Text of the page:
Potential 'game changer' therapy using blood plasma of recovered COVID-19 patients in works at University of Chicago Medicine

CHICAGO (WLS) -- The need for blood has rarely been greater, and now the call is out for the plasma of recovered COVID-19 patients,to isolate antibodies it presumably contains to the disease, and save lives as in China.

University of Chicago Medicine claims it has the systems and expertise to test the presumption on people with advanced COVID-19.

"They have about 15 patients who they gave plasma to and they recovered and they were able to go home so that is encouraging but certainly there needs to be longer-term follow up," said Dr. Lucia Madariagia, a Thoracic and Lung Transplant Surgeon.

"They get a single transfusion of the plasma and then we measure what happens," Madariagia said. "We are asking people who have a confirmed positive test of COVID-19 who are 28 days out from their symptoms being resolved to come forward."

Similar studies are happening around the world, but there is concern about the accuracy of the antibody test in the first place. Regardless, some scientists are saying fortune favors the bold.

"I think it is a good betit can be protective," said Dr. Patrick Wilson, PhD., an immunologist at Chicago Medicine. "At this point it is believed the passive immunity of recovered patients does not last long, half is perhaps lost in just a few weeks."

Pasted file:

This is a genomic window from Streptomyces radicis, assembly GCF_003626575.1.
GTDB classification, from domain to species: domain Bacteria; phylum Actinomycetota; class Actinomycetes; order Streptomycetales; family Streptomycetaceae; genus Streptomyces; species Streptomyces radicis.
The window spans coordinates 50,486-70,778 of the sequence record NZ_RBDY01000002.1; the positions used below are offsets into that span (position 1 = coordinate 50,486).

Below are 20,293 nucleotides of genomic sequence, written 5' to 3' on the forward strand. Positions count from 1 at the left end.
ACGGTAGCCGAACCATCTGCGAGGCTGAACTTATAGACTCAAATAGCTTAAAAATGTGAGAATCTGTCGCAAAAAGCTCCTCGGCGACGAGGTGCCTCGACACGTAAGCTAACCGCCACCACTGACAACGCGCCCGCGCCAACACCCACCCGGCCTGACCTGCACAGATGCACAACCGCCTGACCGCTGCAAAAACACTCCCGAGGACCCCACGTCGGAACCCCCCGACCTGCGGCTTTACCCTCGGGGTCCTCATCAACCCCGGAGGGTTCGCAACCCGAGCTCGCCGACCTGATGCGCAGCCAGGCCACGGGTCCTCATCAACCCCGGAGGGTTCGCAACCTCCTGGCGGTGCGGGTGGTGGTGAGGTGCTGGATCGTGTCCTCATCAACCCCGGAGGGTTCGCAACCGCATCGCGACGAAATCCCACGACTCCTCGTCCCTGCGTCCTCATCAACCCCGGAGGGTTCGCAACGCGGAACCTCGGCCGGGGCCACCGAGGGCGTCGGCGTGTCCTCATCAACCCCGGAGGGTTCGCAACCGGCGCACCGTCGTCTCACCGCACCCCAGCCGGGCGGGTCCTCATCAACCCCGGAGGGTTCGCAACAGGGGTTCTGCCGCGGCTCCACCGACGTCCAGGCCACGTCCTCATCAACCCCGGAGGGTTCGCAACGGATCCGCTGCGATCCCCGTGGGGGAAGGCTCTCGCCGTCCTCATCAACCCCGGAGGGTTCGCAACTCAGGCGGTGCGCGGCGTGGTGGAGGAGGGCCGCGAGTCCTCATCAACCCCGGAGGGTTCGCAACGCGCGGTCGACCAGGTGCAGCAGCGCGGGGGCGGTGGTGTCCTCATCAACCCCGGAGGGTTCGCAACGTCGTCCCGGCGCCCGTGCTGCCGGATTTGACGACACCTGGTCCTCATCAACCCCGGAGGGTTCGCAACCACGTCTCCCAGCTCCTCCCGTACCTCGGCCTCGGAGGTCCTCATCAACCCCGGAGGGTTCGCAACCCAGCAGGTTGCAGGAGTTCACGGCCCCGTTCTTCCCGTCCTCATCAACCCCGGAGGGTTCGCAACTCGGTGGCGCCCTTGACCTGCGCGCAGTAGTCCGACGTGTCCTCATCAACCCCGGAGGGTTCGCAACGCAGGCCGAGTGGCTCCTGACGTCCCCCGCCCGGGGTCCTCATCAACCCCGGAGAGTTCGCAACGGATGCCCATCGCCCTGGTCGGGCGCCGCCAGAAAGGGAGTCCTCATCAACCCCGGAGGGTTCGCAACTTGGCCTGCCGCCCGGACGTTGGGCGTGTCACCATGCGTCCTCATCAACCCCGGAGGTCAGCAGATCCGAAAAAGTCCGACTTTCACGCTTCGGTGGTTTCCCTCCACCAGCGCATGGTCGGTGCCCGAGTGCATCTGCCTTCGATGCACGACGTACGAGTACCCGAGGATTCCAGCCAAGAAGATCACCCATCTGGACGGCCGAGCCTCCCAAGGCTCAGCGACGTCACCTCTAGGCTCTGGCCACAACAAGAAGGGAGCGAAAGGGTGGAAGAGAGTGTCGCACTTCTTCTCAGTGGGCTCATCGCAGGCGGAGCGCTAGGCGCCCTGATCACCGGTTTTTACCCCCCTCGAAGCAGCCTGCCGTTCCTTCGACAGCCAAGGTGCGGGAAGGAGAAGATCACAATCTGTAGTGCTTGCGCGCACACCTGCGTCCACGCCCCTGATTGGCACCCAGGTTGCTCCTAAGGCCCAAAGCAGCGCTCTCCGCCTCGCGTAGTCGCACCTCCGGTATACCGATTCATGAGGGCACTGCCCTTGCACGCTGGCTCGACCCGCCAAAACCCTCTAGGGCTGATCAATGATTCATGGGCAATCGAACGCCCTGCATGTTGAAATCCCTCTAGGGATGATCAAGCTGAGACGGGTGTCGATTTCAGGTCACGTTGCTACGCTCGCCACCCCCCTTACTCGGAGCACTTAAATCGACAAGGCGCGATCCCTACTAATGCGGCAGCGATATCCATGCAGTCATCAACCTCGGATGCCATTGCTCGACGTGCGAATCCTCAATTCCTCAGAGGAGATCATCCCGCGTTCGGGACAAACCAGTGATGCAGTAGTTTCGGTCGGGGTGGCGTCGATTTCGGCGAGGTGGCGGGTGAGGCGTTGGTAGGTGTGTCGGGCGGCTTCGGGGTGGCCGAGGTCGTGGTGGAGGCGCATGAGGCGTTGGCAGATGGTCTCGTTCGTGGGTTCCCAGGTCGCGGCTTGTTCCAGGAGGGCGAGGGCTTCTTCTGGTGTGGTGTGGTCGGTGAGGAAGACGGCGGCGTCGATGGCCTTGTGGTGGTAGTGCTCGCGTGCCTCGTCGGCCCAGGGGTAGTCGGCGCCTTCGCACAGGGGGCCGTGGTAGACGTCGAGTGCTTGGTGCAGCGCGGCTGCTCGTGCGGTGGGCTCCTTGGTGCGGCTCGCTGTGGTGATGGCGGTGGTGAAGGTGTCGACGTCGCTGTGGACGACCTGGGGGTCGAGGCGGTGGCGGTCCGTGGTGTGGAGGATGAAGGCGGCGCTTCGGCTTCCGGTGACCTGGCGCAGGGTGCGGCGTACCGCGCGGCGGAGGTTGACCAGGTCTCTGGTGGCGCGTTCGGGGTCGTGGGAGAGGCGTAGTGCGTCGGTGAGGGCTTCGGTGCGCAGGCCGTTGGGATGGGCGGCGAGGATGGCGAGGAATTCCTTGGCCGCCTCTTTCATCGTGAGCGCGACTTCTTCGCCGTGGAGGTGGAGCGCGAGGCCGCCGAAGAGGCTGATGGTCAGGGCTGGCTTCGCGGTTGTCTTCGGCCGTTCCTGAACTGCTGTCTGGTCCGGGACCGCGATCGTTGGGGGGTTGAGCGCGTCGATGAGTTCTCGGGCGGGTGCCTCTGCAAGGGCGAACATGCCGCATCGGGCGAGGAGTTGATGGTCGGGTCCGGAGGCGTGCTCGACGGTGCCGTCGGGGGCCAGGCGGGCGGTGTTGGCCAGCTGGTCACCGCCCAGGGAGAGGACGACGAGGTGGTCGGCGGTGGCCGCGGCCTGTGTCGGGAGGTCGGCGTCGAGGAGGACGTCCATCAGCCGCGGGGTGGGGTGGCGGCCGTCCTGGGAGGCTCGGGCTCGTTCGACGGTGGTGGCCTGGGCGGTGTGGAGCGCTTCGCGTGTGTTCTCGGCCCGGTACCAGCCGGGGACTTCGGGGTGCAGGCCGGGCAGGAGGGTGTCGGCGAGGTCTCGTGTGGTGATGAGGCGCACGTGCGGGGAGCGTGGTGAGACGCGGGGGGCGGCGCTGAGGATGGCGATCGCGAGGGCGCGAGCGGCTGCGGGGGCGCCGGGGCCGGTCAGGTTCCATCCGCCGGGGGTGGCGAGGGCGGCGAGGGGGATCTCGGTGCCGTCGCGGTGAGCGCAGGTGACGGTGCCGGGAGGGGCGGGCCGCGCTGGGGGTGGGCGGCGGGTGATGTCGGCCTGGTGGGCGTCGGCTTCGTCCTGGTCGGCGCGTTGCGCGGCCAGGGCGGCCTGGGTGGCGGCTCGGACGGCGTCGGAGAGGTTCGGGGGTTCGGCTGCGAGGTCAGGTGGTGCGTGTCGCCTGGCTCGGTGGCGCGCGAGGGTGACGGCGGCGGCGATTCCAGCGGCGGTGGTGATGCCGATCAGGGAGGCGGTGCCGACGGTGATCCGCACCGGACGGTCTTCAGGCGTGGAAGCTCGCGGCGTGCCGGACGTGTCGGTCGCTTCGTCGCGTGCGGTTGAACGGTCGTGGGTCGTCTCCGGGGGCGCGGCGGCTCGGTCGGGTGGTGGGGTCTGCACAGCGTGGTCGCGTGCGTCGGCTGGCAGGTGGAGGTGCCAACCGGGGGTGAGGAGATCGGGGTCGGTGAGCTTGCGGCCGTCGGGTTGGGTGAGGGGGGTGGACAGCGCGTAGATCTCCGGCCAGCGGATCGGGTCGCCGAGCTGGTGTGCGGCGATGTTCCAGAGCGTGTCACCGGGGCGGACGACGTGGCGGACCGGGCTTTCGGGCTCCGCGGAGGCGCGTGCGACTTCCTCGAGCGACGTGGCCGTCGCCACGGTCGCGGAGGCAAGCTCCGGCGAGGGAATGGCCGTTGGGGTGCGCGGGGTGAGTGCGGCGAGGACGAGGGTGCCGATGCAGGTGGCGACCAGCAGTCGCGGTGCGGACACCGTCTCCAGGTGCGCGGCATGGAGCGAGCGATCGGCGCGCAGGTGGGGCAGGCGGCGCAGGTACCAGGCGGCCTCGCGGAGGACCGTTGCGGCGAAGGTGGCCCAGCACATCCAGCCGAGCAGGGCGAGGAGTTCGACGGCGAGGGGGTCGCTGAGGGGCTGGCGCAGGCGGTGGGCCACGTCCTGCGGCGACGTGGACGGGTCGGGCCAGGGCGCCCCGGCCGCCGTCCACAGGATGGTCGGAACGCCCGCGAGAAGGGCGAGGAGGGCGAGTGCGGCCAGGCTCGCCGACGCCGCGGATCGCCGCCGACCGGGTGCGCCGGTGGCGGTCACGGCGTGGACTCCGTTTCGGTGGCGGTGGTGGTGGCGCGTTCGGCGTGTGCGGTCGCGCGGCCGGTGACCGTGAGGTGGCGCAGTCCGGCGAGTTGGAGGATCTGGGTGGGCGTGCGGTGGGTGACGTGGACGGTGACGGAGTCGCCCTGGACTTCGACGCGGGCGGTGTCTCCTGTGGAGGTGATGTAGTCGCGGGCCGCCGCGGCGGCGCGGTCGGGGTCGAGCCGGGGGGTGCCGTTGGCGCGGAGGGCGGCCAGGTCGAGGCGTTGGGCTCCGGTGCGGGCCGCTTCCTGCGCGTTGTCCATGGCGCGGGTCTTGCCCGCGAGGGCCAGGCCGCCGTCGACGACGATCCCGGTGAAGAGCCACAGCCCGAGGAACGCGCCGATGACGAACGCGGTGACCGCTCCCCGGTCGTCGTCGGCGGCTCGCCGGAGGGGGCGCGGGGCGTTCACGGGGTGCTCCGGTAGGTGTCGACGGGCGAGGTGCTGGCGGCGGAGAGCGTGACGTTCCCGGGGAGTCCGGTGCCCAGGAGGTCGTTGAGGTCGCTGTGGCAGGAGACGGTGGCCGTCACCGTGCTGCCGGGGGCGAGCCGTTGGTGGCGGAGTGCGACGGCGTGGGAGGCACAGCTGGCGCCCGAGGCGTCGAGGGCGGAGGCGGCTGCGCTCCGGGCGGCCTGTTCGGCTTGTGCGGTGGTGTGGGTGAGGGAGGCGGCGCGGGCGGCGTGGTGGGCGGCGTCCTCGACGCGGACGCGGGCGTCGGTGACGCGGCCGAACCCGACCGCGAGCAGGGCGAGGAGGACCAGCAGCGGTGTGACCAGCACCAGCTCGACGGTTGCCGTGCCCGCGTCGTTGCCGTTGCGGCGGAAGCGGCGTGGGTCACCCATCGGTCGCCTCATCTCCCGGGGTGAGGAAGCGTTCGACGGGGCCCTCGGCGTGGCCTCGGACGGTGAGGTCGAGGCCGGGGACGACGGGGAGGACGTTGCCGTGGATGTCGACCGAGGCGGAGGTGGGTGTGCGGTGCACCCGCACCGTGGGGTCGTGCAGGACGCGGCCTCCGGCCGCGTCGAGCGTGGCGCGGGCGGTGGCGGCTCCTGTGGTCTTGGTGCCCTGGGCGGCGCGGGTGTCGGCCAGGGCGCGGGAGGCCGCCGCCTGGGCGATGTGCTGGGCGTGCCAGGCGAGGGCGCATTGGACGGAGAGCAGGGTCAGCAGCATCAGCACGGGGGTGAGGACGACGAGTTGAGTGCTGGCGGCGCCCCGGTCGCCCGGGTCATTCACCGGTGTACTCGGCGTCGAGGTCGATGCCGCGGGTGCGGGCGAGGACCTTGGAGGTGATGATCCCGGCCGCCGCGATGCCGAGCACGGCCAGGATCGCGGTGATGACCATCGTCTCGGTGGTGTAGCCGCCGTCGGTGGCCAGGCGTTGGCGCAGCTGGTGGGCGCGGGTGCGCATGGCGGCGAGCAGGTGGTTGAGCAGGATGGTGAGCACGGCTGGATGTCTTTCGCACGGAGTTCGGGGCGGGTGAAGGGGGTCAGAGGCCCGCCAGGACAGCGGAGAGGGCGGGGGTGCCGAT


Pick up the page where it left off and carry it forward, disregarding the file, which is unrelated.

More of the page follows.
"The amount of antibody that is working against the virus will have peaked at 28 days," Wilson said."That would be the time with this and it has the greatest effect."

The Chicago Medical Society has been calling for haste on this question.

"This therapy could be a game changer therefore we need to scale it up rapidly," said Dr. Russ Petrak, an Infectious Disease specialist and co-chair of the CMS COVID-19 task force.

"There was never a time when we need to come together more as a medical unit to provide this therapy," Petrak said.

Recovered COVID-19 patient Caitlin Darcy is ready to go, the 32-year old applied to the program Monday.

RELATED: Chicago coronavirus survivor ready to donate antibody-rich plasma, but work remains experimental

Convalescent plasma therapy has been around for more than a century, first used to treat measles, then more recently influenza, SARS and MerS.

The university hopes to start transfusions by the end of the week.

People who think that they may be able to donate plasma are encouraged to call (877) CMS-DOCS or 1-877-267-3627.
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